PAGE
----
Yom Kippur: The Day of Atonement
Q: Why is Yom Kippur such an important holiday in the Jewish year?
According to tradition, Yom Kippur is the day on which God accepted the Jewish people’s repentance for building the Golden Calf by giving Moses a second set of ten commandments. Moses came down from Mt. Sinai with them on the tenth of Tishri (Yom Kippur).Yom Kippur begins before sundown and ends after sundown the following day. This makes a fast day of more than 25 hours!
The ten days from Rosh Hashanah and Yom Kippur are called Aseret Y’mei T’shuvah (The Ten Days of Repentance.) This is the time when we think about our deeds, apologize to those we have wronged and give extra tzedakah. We are preparing ourselves for Yom Kippur, the Day of Atonement.
Yom Kippur is a day of prayer and fasting. Healthy people, over the age of 13, fast on Yom Kippur. Why do people fast? There are many reasons:
- Fasting is a way of saying, “I did something wrong, and I want to say I’m sorry.
- Fasting says, “I have self-discipline. I can control what I do.”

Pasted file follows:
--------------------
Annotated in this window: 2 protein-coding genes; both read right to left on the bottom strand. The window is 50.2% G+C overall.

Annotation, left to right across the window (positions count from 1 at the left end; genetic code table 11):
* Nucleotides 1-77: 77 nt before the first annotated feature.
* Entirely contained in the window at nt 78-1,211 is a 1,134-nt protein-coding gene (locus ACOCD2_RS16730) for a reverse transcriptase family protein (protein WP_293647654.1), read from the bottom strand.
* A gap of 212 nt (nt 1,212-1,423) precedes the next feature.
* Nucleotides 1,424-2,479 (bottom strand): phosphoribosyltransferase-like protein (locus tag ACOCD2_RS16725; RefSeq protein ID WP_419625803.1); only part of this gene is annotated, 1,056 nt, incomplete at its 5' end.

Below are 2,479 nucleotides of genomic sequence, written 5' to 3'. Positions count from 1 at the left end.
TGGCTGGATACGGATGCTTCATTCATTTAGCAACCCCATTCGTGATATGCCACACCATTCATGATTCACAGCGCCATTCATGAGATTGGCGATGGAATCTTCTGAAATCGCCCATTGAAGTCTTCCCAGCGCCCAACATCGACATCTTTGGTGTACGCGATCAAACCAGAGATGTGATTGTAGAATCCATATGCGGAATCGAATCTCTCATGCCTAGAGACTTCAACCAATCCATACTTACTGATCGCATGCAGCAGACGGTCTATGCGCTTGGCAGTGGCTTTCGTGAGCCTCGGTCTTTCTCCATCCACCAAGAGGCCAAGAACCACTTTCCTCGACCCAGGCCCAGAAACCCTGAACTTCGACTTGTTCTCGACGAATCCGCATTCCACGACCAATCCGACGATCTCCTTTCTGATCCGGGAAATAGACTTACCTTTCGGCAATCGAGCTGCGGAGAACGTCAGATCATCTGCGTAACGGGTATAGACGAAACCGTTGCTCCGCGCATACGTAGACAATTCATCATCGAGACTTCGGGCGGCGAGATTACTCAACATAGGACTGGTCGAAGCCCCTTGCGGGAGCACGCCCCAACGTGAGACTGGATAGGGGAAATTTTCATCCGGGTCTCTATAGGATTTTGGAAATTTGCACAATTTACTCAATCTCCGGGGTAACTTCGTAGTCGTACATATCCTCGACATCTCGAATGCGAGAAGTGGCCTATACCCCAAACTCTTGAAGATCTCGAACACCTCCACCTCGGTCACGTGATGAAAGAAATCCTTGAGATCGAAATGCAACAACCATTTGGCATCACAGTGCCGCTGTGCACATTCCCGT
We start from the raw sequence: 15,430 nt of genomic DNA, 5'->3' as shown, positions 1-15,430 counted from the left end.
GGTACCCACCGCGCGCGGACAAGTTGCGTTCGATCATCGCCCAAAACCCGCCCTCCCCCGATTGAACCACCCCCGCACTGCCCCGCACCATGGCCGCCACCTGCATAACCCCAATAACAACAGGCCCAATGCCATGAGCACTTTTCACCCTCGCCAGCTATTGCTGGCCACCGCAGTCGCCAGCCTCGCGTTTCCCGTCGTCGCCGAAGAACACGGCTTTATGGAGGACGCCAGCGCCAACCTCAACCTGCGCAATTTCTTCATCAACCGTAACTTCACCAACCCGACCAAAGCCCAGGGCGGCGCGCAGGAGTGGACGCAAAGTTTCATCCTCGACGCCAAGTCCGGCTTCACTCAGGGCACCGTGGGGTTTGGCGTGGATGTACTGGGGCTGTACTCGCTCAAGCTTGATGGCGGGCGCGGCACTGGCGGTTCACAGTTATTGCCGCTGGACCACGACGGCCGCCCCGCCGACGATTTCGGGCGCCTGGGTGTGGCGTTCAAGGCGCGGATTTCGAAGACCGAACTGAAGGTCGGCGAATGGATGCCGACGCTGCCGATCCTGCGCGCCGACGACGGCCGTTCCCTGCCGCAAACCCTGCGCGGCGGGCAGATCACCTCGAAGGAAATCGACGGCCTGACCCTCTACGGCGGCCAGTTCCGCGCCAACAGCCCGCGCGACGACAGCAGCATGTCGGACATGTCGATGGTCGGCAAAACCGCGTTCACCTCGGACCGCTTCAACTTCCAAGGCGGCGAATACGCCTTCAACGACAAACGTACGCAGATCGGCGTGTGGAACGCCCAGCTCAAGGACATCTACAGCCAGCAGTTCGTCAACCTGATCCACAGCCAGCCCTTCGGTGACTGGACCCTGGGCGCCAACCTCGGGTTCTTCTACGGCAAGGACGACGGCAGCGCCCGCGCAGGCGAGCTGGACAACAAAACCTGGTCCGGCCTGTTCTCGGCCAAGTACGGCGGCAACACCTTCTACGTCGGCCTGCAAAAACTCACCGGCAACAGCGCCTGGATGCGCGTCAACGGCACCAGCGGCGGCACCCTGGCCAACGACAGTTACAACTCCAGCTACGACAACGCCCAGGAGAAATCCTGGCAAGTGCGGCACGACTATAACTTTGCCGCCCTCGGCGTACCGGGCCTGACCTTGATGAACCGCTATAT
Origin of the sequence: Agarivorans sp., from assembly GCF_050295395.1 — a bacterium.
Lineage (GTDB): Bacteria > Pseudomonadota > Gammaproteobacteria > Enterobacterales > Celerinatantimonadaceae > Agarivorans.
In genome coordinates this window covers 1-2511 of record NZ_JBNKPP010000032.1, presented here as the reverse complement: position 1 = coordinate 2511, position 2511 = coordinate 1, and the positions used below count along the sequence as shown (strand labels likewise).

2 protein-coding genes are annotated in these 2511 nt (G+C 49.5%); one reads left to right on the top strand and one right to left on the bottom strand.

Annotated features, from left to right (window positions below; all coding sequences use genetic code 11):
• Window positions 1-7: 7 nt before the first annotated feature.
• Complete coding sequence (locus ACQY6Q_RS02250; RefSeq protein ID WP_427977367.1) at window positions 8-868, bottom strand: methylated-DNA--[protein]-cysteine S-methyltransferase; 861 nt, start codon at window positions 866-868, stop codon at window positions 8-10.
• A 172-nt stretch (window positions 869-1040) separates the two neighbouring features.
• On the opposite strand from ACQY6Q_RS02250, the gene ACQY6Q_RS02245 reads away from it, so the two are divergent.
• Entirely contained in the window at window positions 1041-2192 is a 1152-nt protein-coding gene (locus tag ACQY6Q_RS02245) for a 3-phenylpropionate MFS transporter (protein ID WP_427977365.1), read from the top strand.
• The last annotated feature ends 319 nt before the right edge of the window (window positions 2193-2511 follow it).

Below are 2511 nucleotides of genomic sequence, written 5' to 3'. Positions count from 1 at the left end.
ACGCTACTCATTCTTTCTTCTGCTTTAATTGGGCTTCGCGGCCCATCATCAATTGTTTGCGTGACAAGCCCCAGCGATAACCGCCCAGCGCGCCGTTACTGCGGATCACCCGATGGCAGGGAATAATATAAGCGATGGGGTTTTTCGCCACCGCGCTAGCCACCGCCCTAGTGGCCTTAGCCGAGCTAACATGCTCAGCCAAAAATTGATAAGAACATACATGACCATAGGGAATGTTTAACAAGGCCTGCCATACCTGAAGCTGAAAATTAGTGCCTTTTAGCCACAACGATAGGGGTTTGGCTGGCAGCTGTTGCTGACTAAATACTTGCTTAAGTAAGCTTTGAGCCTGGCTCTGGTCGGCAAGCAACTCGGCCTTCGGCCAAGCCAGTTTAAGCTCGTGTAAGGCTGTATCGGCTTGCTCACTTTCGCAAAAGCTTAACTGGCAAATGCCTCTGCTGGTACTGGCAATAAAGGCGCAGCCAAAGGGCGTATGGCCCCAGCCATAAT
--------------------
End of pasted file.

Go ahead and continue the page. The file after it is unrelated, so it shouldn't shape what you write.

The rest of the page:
- Fasting makes us think about more spiritual things (higher thoughts about God) and not about our bodily needs.
- Fasting helps us know how it feels to be hungry.
During Yom Kippur many people spend nearly the whole day in synagogue. Jewish tradition teaches us that on Yom Kippur the gates of heaven are open to our prayers. At the last part of the Yom Kippur service, called Ne’ilah, the gates begin to close. Although we can repent everyday of the year, the Ne’ilah service marks our last chance to pray for forgiveness on Yom Kippur. At the Ne’ilah service, the Shema is recited by everyone,“Hear O Israel, the Lord is our God, the Lord is One.” Then comes one very long shofar blast and the holiest day of the year is over.
Reprinted from the Alef Branch, a publication of the Council for Jewish Education and the Baltimore Jewish Times.